Auction platforms like Auction.com, XOME.com and HUBZU.com are just a few of the websites that manage online auctions for REO and traditional sales. The seller chooses the platform and hires a real estate brokerage to put the listing into the MLS for exposure (with other agents and all across online sites like Zillow, Trulia, Realtor.com). Although this listing is on the MLS, direct offers cannot be sent to the listing agent or directly to the seller. All offers must go through the auction “portal”. The portal is the dedicated page on the auction website which will provide the bidding platform as well as all information available (property address, description, auction information including auction start and end date and the reserve indicator.

4. Who Places My Bid on the Auction site?

The buyer places the bids for the auction property, not the agent. The reason is that the buyer must enter their credit card information to create their account on the auction site. The auction company will put a hold for the earnest money deposit (EMD) amount on the buyer’s credit card at the time an offer is accepted. If this transaction does not go under contract, the hold is released and the buyer is not charged.

IMPORTANT: You must indicate that you are working with the agent who showed you the property in order for that agent to get a commission in this transaction. If you aren’t sure where to do that, speak with your agent and they will guide you on how to do it.

  • We will go through the contract with you and complete your offer
  • If negotiations are necessary, we will work to ensure that you and the seller agree on all terms
  • A seller has three options when reviewing your offer
    • Accept it (our preferred result)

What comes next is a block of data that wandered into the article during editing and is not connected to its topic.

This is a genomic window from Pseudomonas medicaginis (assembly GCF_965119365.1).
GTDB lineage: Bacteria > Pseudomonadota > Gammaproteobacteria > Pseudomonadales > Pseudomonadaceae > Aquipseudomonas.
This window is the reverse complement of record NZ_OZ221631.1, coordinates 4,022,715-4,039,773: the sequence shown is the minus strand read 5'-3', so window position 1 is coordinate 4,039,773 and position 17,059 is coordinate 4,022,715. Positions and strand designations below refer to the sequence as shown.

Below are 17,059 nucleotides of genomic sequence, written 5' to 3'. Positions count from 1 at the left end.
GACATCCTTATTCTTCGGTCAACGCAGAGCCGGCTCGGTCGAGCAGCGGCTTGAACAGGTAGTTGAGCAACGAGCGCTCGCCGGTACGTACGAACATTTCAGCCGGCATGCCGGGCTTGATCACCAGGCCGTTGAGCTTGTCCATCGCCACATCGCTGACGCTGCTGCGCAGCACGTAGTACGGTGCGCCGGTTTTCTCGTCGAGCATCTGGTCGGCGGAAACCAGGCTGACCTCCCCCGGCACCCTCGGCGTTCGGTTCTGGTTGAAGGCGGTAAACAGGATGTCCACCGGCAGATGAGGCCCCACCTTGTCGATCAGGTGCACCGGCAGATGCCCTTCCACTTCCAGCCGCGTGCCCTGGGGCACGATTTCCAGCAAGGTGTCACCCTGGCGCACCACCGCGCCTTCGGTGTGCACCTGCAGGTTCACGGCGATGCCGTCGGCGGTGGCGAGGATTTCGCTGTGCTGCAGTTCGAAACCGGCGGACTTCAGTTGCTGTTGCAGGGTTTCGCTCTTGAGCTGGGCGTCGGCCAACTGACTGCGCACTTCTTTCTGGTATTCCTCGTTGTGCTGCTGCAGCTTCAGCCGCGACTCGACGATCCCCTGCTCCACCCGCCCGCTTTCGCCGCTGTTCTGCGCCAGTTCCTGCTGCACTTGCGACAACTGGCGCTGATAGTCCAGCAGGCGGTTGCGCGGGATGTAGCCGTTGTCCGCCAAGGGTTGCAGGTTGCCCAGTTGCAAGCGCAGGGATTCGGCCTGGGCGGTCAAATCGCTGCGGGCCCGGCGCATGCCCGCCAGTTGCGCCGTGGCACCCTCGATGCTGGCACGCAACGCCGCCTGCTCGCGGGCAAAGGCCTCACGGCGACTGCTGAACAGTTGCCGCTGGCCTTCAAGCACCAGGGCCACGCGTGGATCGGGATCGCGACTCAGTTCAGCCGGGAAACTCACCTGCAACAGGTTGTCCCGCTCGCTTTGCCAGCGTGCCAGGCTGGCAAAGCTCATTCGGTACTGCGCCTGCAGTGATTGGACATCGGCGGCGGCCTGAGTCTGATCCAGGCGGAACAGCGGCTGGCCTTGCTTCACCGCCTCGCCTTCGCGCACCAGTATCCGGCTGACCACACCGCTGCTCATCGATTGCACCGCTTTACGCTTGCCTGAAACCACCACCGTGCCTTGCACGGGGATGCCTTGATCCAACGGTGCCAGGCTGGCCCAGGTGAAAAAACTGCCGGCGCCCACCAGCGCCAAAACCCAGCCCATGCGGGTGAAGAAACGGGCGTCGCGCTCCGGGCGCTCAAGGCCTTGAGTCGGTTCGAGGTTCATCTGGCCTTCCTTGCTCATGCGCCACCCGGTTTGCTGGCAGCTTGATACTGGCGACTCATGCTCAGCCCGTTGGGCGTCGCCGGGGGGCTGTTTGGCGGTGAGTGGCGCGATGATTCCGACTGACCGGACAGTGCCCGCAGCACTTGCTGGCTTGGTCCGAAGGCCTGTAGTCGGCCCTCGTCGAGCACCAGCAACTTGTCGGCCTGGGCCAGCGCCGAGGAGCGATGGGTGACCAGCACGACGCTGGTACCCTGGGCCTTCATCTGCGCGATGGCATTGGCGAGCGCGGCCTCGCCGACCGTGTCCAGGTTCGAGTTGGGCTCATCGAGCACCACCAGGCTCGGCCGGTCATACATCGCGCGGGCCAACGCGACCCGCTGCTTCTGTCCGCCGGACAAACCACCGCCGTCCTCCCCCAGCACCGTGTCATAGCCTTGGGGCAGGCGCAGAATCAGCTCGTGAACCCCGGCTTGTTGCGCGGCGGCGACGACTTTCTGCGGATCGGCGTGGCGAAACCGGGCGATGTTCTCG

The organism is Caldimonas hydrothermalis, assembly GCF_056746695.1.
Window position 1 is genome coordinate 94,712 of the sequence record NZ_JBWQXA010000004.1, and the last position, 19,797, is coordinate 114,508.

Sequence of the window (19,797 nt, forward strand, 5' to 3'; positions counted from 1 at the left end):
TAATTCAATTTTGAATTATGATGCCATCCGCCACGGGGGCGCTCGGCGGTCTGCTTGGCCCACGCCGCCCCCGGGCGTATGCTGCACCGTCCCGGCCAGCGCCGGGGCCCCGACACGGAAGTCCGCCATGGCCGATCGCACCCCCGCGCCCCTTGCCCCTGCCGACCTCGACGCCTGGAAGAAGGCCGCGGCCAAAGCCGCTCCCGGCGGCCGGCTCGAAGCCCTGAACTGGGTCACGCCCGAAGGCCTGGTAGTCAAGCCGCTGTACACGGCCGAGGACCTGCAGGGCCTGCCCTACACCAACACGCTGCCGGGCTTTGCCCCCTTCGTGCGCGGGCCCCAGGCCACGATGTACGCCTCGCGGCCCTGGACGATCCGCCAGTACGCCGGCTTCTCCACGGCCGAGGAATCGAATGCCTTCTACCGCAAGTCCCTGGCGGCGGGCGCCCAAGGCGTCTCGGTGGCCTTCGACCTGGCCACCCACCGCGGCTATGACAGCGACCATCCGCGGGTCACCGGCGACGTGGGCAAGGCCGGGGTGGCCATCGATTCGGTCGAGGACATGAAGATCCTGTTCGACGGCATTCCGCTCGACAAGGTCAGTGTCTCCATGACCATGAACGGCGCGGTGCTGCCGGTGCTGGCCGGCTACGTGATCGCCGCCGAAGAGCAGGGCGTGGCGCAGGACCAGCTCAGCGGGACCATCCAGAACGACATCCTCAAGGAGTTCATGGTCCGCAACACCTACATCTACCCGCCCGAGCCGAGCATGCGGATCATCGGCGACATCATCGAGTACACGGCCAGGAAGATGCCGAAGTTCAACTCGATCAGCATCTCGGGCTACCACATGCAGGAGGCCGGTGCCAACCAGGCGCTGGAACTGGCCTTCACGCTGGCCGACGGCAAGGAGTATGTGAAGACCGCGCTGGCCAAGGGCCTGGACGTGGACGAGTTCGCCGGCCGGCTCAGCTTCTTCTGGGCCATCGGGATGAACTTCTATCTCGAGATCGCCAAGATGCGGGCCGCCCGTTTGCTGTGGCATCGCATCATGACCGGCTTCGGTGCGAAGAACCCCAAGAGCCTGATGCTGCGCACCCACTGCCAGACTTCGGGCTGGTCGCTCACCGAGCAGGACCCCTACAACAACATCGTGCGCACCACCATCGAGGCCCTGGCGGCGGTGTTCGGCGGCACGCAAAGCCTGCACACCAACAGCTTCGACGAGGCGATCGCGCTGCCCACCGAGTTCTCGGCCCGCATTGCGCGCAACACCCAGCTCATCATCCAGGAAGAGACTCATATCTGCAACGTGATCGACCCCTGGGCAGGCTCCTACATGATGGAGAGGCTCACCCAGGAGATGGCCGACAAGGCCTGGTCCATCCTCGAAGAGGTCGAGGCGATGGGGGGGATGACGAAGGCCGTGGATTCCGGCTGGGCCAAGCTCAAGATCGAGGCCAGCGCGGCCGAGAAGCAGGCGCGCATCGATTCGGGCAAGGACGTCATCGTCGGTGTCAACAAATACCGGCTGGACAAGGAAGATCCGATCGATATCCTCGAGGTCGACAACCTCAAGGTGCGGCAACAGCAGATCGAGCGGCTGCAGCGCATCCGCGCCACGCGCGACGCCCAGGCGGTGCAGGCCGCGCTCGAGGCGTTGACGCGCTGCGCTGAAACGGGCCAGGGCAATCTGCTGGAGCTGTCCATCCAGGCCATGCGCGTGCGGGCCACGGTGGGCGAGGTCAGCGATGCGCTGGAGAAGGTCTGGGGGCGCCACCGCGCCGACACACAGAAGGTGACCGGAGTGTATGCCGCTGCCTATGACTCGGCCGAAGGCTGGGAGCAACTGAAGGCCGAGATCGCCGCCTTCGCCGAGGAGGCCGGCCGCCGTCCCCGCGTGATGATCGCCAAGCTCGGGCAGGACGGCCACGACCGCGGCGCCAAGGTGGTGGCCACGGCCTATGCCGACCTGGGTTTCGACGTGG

• Counter it (if the offer is decent, but a little low for the seller, they may ask you to come up to a number they are more comfortable with)
    • Reject it (if it’s too low, the seller may reject, and you’d need to come back with a new, higher offer)

5. What is a Reserve?

A reserve is an undisclosed dollar amount that the seller is willing to accept for an offer. As bids are made on the auction site, there will be an indicator that says if the reserve has been met. If it has not, it means the offers are still too low. If it says “Reserve Has Been Met” it typically means that the bank will now accept the highest qualified offer when the auction ends.

There are times when an auction ends and the reserve has not been met. When this happens, the seller may negotiate with the highest bidder(s) to see if they can come to an agreement on the price. If not, the property will get new auction dates in the next auction cycle.

IMPORTANT: Real Estate Agents do not know the reserve amount, so don’t ask. That would take the excitement out of the auction process if the buyer knows exactly what to bid. This amount is not disclosed to anyone.

6. Legal Questions?

Questions about deposits, contract or any other legal subject should be directed to a real estate attorney. Your real estate agent should not answer questions of a legal nature and should always direct you to an attorney.